Sweterlitsch’s latest (Tomorrow and Tomorrow, 2014, etc.) is a mind-blowing fusion of science fiction, thriller, existential horror, and apocalyptic fiction.
Initially set in 1997, the story revolves around Shannon Moss, a federal agent with the Naval Criminal Investigative Service who is assigned to track down a missing girl whose family has been brutally murdered in their home in southwestern Pennsylvania. When Moss realizes the potential killers are missing astronauts whose spaceship vanished while on a black ops mission called Deep Waters, involving time travel, she must figure out how members of a lost crew are now suddenly living clandestinely as domestic terrorists in America. An undercover time traveler herself for the Naval Space Command—she even lost part of her leg exploring a far-future Earth—Moss must track down the killers as the looming darkness of the Terminus, the death of humankind that is at the end of almost every Deep Waters journey, moves ever closer. The power of this novel is twofold: Sweterlitsch’s intricately plotted storyline will keep readers on the edges of their seats until the very last pages, and his extended use of bleak imagery coupled with his lyrical writing style make for an intense and unforgettable read. When Moss leaves Earth on another time-traveling mission, for example, the author describes it like this: “[I] watch the lights of cities as they recede below, turning into skeins of light as delicate as illuminated webs, as they disappear from my view, replaced by the vast blackness of the ocean at night.” Additionally, the subtle use of the Black Sun mythology adds an occultlike undertone to the story.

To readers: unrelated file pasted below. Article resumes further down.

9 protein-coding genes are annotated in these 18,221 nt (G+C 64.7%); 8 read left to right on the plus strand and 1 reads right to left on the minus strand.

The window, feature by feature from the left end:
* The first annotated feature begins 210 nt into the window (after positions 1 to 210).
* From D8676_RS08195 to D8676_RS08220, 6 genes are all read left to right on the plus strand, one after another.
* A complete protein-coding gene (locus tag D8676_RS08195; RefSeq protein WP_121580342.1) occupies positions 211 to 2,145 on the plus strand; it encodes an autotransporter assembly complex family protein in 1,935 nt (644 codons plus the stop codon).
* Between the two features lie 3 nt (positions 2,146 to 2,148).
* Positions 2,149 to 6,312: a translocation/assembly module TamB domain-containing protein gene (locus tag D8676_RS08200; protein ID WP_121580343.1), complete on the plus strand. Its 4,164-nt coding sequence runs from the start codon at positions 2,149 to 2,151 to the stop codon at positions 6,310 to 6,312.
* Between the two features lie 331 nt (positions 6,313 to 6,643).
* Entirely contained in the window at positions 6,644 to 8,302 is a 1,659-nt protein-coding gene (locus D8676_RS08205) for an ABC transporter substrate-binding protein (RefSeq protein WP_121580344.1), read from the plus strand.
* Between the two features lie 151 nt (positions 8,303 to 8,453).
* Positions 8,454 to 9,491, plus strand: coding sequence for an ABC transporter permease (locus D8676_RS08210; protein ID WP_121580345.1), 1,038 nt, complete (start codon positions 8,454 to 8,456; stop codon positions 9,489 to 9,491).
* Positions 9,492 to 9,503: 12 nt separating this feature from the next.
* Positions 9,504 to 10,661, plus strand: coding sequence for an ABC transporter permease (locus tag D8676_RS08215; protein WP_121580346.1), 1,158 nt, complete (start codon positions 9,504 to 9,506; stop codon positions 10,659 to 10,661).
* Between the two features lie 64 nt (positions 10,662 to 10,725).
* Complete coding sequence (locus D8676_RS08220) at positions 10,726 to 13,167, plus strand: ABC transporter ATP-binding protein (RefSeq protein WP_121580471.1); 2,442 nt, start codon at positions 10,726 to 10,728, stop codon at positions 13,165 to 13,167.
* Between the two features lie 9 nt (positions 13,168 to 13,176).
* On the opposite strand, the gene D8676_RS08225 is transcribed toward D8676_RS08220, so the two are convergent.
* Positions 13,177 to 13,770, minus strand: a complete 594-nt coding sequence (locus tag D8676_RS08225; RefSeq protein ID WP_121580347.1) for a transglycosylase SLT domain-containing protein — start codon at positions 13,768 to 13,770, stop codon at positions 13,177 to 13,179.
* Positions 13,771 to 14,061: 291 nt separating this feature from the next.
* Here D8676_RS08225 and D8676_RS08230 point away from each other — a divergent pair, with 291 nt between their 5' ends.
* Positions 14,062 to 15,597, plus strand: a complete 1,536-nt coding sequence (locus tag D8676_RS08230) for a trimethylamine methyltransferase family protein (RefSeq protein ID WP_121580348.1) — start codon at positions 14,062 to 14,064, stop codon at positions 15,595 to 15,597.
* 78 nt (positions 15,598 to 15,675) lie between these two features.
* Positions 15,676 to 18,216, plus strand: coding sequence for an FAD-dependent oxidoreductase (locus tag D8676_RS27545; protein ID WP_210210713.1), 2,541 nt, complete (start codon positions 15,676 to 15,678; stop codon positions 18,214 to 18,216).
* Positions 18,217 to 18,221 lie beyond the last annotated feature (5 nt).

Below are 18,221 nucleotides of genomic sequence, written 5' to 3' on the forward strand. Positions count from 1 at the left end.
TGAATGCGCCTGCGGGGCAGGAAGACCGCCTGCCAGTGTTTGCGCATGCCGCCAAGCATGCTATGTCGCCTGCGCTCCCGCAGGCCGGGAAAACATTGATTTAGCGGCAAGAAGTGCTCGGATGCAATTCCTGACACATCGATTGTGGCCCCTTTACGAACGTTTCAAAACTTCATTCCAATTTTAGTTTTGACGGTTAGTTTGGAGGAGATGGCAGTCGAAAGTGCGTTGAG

This darkly poetic and profoundly disturbing glimpse into the potential last days of humankind will surely haunt readers’ dreams long after the book is finished.